She told him that she was to carry her jewels to London when on a trip to the city with her husband, but had left them in the safe inadvertently. She wanted to wear them to a party that night, but couldn’t open the safe as she had forgotten the number keys.
    Horace jumped at the opportunity and assured her that he could break open the safe so that she could take her ornaments out. The job would be over in an hour.
    She was relieved, and told Horace that she would have the broken safe repaired before her husband returned in a month’s time.
    Horace broke open the safe, and she got her jewels. Horace fled the scene. The thought of robbery didn’t occur to him for two days. On the third day, the mischievous temptation to rob returned. He thought of robbing a safe.
    Horace’s luck ran out soon. One afternoon, not long after this escape, police arrived and arrested him from his house on the charge of robbing at Shotover Grange. Horace remonstrated vigorously pleading that the lady had asked him to break the safe, and that’s why his finger prints were there all over the safe.
    The wife of the owner of the luxury home, a sharp-tongued woman in her sixties, rubbished his version. It became clear that Horace had been tricked by a woman-thief of great notoriety.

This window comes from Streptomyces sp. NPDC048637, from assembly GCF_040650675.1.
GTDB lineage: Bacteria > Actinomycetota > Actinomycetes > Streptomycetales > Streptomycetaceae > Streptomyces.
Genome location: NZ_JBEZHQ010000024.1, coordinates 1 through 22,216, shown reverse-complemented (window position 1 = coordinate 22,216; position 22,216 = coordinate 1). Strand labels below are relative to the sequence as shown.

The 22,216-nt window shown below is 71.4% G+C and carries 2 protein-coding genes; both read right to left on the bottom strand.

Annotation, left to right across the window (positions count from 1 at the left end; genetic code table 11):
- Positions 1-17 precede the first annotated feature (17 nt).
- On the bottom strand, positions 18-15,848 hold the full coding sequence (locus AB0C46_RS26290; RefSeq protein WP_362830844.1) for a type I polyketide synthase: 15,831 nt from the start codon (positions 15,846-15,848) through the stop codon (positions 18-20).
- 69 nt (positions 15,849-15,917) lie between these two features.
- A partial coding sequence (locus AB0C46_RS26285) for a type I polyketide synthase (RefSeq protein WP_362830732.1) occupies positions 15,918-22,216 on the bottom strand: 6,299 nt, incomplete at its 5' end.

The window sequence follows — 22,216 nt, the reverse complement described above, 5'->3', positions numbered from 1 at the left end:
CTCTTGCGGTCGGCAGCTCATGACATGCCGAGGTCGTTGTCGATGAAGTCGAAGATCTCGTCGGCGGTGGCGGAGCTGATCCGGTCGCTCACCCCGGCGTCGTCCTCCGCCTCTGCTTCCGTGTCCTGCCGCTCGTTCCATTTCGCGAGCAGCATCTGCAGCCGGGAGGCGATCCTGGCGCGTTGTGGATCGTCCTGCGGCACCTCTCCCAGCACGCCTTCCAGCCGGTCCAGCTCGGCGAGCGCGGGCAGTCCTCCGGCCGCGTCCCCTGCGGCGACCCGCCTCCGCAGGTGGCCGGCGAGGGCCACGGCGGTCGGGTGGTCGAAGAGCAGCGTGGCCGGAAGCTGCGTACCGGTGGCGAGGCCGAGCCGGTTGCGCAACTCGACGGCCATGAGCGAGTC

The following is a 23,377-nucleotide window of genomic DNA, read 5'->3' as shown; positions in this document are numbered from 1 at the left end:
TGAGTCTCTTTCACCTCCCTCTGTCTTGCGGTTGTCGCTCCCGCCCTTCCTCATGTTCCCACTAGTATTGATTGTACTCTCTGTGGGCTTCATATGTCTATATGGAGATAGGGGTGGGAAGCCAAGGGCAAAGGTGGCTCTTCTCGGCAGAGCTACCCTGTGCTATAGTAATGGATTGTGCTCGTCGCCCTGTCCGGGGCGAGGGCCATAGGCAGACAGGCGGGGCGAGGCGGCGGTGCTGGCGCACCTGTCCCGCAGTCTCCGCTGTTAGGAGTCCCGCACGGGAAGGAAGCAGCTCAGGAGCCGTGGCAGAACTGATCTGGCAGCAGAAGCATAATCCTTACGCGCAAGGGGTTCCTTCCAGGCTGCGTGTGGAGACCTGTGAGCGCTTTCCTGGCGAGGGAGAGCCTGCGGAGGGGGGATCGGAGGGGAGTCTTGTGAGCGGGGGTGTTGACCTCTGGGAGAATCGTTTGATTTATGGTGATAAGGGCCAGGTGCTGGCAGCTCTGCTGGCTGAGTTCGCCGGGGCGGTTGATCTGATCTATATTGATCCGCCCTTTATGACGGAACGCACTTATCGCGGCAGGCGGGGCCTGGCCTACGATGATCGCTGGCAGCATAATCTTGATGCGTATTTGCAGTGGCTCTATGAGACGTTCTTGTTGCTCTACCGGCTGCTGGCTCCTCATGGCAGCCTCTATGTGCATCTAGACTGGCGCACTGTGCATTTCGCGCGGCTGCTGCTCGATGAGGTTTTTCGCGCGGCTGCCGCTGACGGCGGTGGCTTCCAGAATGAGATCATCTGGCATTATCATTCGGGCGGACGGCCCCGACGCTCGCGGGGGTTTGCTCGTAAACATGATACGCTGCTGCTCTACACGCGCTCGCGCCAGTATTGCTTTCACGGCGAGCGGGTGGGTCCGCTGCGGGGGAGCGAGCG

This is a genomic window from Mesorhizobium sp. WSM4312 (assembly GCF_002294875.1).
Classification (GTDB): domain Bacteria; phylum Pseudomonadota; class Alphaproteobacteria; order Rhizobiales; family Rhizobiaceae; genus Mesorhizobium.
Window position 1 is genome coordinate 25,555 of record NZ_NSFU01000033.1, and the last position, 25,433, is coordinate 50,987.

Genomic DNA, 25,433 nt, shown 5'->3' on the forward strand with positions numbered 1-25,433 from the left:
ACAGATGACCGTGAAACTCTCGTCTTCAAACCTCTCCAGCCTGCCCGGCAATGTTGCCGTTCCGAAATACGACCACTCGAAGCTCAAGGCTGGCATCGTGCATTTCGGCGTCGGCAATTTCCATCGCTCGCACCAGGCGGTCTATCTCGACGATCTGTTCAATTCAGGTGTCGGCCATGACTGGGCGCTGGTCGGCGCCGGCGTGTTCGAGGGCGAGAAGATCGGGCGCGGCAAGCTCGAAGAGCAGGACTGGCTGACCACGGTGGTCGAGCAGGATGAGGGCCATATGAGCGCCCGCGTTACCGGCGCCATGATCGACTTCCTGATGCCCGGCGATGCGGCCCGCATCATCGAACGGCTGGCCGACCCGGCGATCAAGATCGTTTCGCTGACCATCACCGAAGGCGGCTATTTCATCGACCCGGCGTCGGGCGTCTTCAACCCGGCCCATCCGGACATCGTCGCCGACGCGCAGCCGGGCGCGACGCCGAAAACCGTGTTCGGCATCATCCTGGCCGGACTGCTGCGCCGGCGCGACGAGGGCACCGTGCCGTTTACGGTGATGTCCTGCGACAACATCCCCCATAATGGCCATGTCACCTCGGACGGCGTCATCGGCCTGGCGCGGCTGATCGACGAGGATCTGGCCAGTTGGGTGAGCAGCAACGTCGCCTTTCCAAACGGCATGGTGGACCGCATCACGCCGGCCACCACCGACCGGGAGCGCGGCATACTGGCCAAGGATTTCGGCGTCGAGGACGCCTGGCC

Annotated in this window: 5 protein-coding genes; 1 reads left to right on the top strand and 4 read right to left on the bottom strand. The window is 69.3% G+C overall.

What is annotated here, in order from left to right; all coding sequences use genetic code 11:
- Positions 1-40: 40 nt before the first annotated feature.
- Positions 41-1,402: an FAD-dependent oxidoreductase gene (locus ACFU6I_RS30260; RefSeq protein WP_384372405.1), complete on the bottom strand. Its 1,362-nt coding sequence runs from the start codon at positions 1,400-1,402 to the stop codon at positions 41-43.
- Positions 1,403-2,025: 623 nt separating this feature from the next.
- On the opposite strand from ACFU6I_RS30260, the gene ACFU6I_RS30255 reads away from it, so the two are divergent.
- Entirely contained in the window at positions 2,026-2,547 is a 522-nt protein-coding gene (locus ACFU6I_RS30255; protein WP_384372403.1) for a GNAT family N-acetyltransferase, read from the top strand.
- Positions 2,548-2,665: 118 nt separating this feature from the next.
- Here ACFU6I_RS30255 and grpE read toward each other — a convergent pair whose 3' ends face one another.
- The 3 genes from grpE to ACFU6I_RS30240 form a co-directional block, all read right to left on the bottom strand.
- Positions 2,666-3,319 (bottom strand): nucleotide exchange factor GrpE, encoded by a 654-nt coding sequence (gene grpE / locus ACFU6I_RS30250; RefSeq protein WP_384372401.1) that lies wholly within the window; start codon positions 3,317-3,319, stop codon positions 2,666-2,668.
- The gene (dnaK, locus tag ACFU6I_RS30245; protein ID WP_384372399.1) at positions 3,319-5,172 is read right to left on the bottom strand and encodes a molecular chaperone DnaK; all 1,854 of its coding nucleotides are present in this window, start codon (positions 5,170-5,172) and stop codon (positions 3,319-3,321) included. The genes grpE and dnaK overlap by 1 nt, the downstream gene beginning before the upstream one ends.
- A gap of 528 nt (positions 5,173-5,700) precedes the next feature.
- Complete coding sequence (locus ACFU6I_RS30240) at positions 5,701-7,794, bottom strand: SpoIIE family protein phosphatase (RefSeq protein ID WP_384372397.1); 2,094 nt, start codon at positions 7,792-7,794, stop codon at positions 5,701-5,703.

Horace went to a prison and worked in the prison library ruminating bitterly about the wicked woman-thief who had escaped with the booty at his cost.
    Horace became a embittered man, and got very angry when someone suggested that there is honor among thieves.


Think about it.

  1. Did you begin to suspect ……. No owner of a house will remain calm and composed on seeing an intruder in the house. They will scream, and call for help by calling in the police. In this case, the lay’s cool and polite response on discovering Horace in the room creates enough doubt in the minds of the reader. Secondly, when she wants to get hold of the jewelry even by having the safe broken confirms her criminal intent.